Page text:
In the current climate of Dutch culture, there is an overwhelming amount of English language that pops up in daily activities. This has affected the ability of many people to correctly translate common English terms into the appropriate Dutch equivalent.
While this is common in most aspects of Dutch society, one has only to browse through a newspaper to find at least a few occurrences, two terms in particular are often seen in texts on art.
These two terms are 'estate' and 'courtesy of'.
'Estate' is commonly used in a longer phrase in the instance of a gallery representing a deceased artist. The gallery does not claim to represent the artist, but instead says it represents 'the estate of the artist'. It should be noted that the word estate in English has many possible meanings and 'estate' in this context is used in the same way it is inside a legal context. As 'estate' in this meaning encompasses all possessions of a person, it is well suited to distinguish between the representation of a person and the things he has left behind.
With this knowledge, it becomes clear how a possible Dutch translation is a problem. In a legal context, the word 'estate' is translated in Dutch as 'vermogen'. In common spoken language, however, the word 'vermogen' has connotations that lie more along the line of 'assets' or 'wealth'. As no gallery would want to be seen to merely represent the wealth of an artist, the English word 'estate' is often shoehorned into Dutch texts that require its mention.
Yet given the specific context it is used in, this introduction of a foreign word is not necessary. The Dutch word 'nalatenschap', 'that which is left behind' in a most literal translation, covers the scope of the word estate most elequently. While 'nalatenschap' is by no means a straightforward translation of 'estate', the latter being used for persons both alive and dead, the exclusive use of the word 'estate' to refer to the belongings of a deceased person inside an art context, makes 'nalatenschap' a perfect substitute. In fact, the German equivalent 'Nachlass' is sometimes used in English academic texts for the literary estate of an author.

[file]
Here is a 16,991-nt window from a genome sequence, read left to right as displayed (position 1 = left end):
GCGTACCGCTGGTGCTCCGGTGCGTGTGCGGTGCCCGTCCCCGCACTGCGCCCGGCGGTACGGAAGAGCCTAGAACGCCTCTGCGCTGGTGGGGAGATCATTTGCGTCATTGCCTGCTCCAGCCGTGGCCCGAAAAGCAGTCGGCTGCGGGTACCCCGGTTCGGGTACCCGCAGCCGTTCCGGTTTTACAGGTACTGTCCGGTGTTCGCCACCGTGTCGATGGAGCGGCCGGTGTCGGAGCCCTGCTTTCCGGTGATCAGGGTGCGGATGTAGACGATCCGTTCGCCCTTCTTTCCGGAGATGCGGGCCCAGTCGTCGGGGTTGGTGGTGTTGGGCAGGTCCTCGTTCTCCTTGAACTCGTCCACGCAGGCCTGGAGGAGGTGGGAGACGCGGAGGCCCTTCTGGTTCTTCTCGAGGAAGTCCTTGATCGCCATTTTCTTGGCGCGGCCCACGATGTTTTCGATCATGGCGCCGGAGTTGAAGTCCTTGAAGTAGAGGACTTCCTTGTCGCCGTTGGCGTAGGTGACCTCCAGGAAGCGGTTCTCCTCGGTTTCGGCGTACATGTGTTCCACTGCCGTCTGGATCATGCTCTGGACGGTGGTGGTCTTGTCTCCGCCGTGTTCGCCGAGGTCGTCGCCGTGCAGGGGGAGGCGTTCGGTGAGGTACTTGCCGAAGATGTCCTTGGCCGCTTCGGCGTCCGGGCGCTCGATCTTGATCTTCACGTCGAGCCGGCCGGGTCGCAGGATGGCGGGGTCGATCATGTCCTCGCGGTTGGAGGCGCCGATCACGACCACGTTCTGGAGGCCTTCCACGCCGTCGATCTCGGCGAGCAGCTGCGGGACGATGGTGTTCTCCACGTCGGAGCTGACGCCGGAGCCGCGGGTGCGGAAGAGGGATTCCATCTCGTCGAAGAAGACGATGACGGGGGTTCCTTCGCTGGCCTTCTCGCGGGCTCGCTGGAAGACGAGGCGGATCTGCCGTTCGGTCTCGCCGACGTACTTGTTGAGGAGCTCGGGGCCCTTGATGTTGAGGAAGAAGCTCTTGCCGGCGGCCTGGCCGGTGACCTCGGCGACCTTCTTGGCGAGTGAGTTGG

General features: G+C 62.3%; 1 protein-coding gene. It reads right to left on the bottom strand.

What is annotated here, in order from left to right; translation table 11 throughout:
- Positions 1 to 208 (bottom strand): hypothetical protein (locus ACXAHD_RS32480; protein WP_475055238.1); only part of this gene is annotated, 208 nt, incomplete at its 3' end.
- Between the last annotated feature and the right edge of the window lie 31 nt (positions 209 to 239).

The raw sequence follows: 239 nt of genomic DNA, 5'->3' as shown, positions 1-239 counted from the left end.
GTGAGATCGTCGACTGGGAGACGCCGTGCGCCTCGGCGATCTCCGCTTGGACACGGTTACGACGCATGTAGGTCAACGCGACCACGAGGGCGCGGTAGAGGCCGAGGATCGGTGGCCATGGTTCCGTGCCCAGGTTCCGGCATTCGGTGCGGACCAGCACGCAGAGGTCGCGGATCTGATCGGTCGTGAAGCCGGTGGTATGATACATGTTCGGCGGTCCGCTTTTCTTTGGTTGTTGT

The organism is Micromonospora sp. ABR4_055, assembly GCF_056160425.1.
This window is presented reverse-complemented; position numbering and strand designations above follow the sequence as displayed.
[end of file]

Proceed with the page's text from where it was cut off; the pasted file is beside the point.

Something similar is at play with the phrase 'courtesy of', usually indicating the gracious loan of some kind of artwork for an exhibition. The work that is presented is then 'courtesy of collector x or gallery y'. I've seen phrase translated embarrassingly in a number of ways, including the atrocious 'met de courtesy van de kunstenaar'. I certainly understand the difficultly, as 'courtesy of' is shorthand for 'with the courtesy of' and there is something abstract in that way of speaking that doesn't allow itself to be translated in a direct manner, while at the same time retaining the noble connotations of the word itself. Yet even if one somehow were to translate this as directly as possible, there is still a direct Dutch equivalent for the word 'courtesy', which is 'hoofsheid' or the slightly more contemporary 'hoffelijkheid'. That both those terms would sound somewhat pompous in the context of daily Dutch conversation apparently hasn't stopped the author of the previously mentioned phrase to increase the stupidity by introducing the English version of the same word.
Saying 'courtesy of' instead of 'thanks to' has become a custom inside art and while I'm well aware of the importance of unwritten rules of etiquette in art, 'met dank aan' is and always will be a perfectly suited phrase whenever it is needed in a Dutch translation.
So there you have it. If you ever need to write a Dutch press release for a deceased artist, please remember to write 'met dank aan de nalatenschap van de kunstenaar'.